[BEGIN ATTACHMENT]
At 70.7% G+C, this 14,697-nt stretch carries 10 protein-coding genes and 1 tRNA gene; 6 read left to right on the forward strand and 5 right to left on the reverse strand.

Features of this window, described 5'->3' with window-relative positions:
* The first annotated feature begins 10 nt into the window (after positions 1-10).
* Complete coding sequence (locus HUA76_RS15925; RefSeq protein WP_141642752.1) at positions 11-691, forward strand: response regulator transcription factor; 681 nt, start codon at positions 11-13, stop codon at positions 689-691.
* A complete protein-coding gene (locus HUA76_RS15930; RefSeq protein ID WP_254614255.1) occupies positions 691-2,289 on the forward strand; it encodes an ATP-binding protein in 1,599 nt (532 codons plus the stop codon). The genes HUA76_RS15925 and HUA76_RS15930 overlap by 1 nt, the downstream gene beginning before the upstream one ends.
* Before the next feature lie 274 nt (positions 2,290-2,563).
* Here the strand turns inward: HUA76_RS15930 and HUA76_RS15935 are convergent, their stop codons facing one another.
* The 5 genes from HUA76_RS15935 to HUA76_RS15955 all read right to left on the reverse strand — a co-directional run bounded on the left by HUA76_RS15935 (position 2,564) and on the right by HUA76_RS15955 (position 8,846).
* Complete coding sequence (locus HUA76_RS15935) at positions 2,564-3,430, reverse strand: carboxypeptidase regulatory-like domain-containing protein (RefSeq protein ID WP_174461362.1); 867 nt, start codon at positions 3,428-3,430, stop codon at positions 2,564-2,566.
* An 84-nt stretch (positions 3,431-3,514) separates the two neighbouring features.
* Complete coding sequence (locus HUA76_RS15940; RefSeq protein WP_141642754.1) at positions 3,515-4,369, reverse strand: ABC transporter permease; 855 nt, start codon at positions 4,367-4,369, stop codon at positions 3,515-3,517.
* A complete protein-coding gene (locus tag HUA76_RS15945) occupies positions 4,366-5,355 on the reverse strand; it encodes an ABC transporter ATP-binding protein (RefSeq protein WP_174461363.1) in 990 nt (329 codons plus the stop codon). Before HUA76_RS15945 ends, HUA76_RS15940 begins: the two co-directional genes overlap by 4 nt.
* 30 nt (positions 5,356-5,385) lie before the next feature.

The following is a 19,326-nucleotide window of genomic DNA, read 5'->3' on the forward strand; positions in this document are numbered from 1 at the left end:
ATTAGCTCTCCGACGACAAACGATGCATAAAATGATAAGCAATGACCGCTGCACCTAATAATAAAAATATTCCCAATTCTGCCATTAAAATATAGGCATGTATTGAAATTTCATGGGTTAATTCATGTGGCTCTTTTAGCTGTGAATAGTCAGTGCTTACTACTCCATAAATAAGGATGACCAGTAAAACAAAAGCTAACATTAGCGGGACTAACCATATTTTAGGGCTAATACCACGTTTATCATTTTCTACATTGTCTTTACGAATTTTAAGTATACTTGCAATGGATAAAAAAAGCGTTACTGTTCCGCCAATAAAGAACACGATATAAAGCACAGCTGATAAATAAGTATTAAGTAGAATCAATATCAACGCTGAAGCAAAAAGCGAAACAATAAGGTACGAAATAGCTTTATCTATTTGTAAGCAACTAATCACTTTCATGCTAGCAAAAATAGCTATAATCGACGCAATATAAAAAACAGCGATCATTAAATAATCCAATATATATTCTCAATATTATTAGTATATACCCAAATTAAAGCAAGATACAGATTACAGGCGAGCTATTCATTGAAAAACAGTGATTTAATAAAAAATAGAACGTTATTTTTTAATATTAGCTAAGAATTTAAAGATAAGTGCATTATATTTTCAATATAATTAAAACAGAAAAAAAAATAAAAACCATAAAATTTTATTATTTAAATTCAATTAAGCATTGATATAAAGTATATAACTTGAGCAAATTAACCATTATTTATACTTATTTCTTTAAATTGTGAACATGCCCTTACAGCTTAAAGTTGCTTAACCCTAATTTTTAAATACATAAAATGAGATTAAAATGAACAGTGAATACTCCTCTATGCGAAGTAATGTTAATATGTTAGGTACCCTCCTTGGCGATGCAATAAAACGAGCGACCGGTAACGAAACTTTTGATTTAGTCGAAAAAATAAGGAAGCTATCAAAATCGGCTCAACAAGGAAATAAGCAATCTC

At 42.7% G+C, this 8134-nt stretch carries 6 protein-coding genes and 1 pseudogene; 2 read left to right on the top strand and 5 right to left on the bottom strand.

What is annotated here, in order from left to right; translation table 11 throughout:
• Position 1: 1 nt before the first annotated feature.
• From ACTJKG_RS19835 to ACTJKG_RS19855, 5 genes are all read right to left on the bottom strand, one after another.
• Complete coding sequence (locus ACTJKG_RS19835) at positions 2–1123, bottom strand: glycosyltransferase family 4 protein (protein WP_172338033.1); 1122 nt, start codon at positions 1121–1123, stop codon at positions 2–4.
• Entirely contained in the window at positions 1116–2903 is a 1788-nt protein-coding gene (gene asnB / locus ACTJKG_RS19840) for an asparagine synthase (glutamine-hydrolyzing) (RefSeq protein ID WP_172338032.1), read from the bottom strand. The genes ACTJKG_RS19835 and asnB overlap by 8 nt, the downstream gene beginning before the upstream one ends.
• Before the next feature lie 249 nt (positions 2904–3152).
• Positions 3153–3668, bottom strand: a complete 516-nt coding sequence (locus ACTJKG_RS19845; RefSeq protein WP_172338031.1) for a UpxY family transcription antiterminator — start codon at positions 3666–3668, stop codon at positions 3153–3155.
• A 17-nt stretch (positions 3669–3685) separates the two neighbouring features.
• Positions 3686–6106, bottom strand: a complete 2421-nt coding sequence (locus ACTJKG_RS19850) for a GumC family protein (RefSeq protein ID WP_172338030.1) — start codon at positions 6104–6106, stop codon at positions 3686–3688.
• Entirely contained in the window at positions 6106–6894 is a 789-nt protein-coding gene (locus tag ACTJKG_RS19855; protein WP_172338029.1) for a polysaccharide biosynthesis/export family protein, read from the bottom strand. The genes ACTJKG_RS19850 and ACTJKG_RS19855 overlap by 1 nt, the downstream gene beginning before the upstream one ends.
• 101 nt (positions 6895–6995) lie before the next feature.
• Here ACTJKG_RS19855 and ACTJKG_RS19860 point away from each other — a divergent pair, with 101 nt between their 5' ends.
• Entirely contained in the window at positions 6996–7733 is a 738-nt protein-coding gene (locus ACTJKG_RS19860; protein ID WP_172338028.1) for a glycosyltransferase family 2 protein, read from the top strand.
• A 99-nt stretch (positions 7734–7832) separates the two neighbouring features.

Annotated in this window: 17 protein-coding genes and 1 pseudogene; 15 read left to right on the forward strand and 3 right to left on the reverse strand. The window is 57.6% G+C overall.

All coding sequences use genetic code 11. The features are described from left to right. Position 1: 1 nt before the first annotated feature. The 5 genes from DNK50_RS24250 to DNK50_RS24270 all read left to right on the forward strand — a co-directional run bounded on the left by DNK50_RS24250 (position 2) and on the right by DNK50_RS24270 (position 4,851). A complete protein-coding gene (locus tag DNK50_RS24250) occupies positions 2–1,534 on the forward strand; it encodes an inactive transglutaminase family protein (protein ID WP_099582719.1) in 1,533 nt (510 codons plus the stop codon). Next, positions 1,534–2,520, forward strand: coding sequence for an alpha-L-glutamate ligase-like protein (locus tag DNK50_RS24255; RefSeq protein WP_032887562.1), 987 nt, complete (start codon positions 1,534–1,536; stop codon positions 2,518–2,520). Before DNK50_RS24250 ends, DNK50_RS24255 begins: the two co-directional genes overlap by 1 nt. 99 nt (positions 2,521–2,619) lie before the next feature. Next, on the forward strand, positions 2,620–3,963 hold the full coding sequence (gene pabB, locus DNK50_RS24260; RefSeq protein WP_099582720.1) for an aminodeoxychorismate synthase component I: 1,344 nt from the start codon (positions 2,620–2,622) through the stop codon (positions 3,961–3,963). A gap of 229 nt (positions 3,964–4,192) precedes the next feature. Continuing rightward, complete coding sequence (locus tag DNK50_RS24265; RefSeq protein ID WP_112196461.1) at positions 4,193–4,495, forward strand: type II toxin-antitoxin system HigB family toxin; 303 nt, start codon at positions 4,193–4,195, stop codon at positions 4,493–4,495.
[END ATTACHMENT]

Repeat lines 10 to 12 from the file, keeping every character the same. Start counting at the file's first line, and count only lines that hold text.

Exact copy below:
* An 84-nt stretch (positions 3,431-3,514) separates the two neighbouring features.
* Complete coding sequence (locus HUA76_RS15940; RefSeq protein WP_141642754.1) at positions 3,515-4,369, reverse strand: ABC transporter permease; 855 nt, start codon at positions 4,367-4,369, stop codon at positions 3,515-3,517.
* A complete protein-coding gene (locus tag HUA76_RS15945) occupies positions 4,366-5,355 on the reverse strand; it encodes an ABC transporter ATP-binding protein (RefSeq protein WP_174461363.1) in 990 nt (329 codons plus the stop codon). Before HUA76_RS15945 ends, HUA76_RS15940 begins: the two co-directional genes overlap by 4 nt.